Substantial progress has been made toward Objective 1, a better understanding of the role of selected highly labile polyphenolic phytoalexins in fungus-host interactions and the inhibition of aflatoxin formation. The second stage of the study was completed by ARS researchers at Dawson, Georgia, and the results are being submitted in a peer-reviewed journal. Significant progress was also made in method development for the quantitative determination of aflatoxins in individual seeds and small-size (up to one-digit-milligram) plant samples. The method is not destructive from a breeding standpoint, fast, accurate, sensitive, and inexpensive. The cost of the suggested minicolumn, the “core” of the method, is 10-15 times less than that of commercial proprietary cleanup columns, which is a substantial saving. Such a method has not been reported in literature. Knowledge on aflatoxin content in individual seeds is crucial for the success of the entire project; thousands of samples were analyzed at a minimum cost. The study was completed, and a manuscript is in preparation to be submitted to a peer reviewed journal. Significant progress has been made toward Sub-objectives 2a and 2b. One manuscript is under review and another manuscript is in preparation to be submitted to a peer reviewed Journal. Prospective peanut accessions with resistance to early leaf spot (Cercospora arachidicola), late leaf spot (Cercosporidium personatum), and aflatoxin accumulation entered the pre-breeding pipeline developed at the NPRL, and consisting of the development of inter-specific F1 hybrids and amphidiploids, evaluation of pre-harvest aflatoxin resistance under controlled environmental conditions, high-throughput genotyping, transcriptome analysis, trait introgression, and marker development. Transcriptome sequence and analysis of Aspergillus-challenged seeds was completed for another set of ten aflatoxin-resistant and susceptible peanut genotypes. Combined with genome-wide SNP genotyping data, aflatoxin formation, and phytoalexin response, this information is being utilized to advance ongoing trait introgression, genetic studies, marker development, and gene/QTL discovery. Research progress was presented at the International Plant and Animal Genome XXVIII Conference, January 11-15, 2020, San Diego, CA and the 52th Virtual Annual Meeting of the American Peanut Research and Education Society, July 14-16, 2020. In a continued effort to identify new sources of resistance to important peanut pathogens, scientists at Dawson, Georgia, in collaboration with other peanut researchers genotyped and characterized a recombinant inbred line (RIL) population derived from a cross between a peanut smut (Thecaphora frezzi) susceptible Arachis hypogaea elite line and a resistant amphidiploid. A genetic mapping and QTL analysis was conducted in the RIL population to identify the genetic basis of resistance to peanut smut. The study was completed and the results are being submitted to a peer reviewed journal.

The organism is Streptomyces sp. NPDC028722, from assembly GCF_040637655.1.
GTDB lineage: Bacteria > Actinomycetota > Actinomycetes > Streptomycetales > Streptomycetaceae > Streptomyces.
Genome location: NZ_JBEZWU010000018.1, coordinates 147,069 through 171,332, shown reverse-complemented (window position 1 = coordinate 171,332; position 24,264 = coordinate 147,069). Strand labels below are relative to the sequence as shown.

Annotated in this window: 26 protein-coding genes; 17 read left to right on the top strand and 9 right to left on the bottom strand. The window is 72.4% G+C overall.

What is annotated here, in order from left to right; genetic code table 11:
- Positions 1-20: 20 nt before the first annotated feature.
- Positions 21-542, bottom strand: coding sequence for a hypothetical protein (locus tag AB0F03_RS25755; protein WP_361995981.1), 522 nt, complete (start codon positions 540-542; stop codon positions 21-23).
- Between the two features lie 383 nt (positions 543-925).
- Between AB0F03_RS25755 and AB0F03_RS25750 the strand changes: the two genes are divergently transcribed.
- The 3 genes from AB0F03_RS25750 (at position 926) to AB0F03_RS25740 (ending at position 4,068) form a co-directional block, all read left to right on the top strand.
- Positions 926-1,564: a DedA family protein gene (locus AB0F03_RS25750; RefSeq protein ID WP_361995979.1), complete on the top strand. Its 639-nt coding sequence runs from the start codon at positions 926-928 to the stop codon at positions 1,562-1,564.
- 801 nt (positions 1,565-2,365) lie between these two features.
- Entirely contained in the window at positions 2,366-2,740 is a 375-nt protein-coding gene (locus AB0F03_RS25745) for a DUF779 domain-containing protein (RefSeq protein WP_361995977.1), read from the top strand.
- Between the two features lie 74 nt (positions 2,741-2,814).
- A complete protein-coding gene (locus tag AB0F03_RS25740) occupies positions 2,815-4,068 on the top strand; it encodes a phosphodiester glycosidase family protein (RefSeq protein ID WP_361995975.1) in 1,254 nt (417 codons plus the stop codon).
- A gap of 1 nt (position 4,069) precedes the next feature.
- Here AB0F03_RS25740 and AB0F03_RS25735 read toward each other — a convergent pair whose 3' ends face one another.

1. Inhibition of aflatoxin formation in toxigenic Aspergillus species and the dynamics of peanut polyphenol production during the peanut-host interaction (2nd year research). Aspergillus flavus, common fungal species, are widely distributed in nature and, under certain conditions, invade preharvest peanut seeds. These fungi often produce highly toxic and carcinogenic aflatoxins that pose a threat to human and animal health and are responsible for the multimillion dollar loses in the peanut industry and private farms. Under favorable conditions, the fungus-challenged peanut seeds produce polyphenols, structurally related stilbenoids, capable of retarding fungal vitality and ability to produce aflatoxins. Understanding and potential manipulation of this mechanism may help to resolve the preharvest aflatoxin contamination problem. The present research revealed the unique properties and role of one unsaturated peanut polyphenol in aflatoxin suppression in mature seeds. At present, the findings on the dynamics of peanut polyphenol production are successfully used by ARS researchers, at Dawson, Georgia for discovery and evaluation of resistant peanut species.